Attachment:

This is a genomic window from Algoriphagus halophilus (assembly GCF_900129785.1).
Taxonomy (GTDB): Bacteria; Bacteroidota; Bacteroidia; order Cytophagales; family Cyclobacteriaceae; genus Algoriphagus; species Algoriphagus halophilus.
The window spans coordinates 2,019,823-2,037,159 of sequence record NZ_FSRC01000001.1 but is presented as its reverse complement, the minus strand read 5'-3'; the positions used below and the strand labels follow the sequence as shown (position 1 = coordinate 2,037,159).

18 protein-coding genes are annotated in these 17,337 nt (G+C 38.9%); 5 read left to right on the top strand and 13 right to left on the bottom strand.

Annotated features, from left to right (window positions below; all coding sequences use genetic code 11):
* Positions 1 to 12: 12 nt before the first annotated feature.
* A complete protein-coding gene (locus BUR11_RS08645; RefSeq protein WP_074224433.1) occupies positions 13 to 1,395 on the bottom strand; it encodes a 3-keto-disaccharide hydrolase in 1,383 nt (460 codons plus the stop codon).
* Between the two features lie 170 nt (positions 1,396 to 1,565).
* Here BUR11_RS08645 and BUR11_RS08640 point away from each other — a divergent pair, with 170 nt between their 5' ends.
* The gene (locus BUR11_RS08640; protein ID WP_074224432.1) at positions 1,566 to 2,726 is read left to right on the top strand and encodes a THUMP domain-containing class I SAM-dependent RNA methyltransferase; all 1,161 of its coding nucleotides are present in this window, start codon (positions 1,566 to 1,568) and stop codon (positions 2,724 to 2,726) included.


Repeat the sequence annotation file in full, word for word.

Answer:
This is a genomic window from Algoriphagus halophilus (assembly GCF_900129785.1).
Taxonomy (GTDB): Bacteria; Bacteroidota; Bacteroidia; order Cytophagales; family Cyclobacteriaceae; genus Algoriphagus; species Algoriphagus halophilus.
The window spans coordinates 2,019,823-2,037,159 of sequence record NZ_FSRC01000001.1 but is presented as its reverse complement, the minus strand read 5'-3'; the positions used below and the strand labels follow the sequence as shown (position 1 = coordinate 2,037,159).

18 protein-coding genes are annotated in these 17,337 nt (G+C 38.9%); 5 read left to right on the top strand and 13 right to left on the bottom strand.

Annotated features, from left to right (window positions below; all coding sequences use genetic code 11):
* Positions 1 to 12: 12 nt before the first annotated feature.
* A complete protein-coding gene (locus BUR11_RS08645; RefSeq protein WP_074224433.1) occupies positions 13 to 1,395 on the bottom strand; it encodes a 3-keto-disaccharide hydrolase in 1,383 nt (460 codons plus the stop codon).
* Between the two features lie 170 nt (positions 1,396 to 1,565).
* Here BUR11_RS08645 and BUR11_RS08640 point away from each other — a divergent pair, with 170 nt between their 5' ends.
* The gene (locus BUR11_RS08640; protein ID WP_074224432.1) at positions 1,566 to 2,726 is read left to right on the top strand and encodes a THUMP domain-containing class I SAM-dependent RNA methyltransferase; all 1,161 of its coding nucleotides are present in this window, start codon (positions 1,566 to 1,568) and stop codon (positions 2,724 to 2,726) included.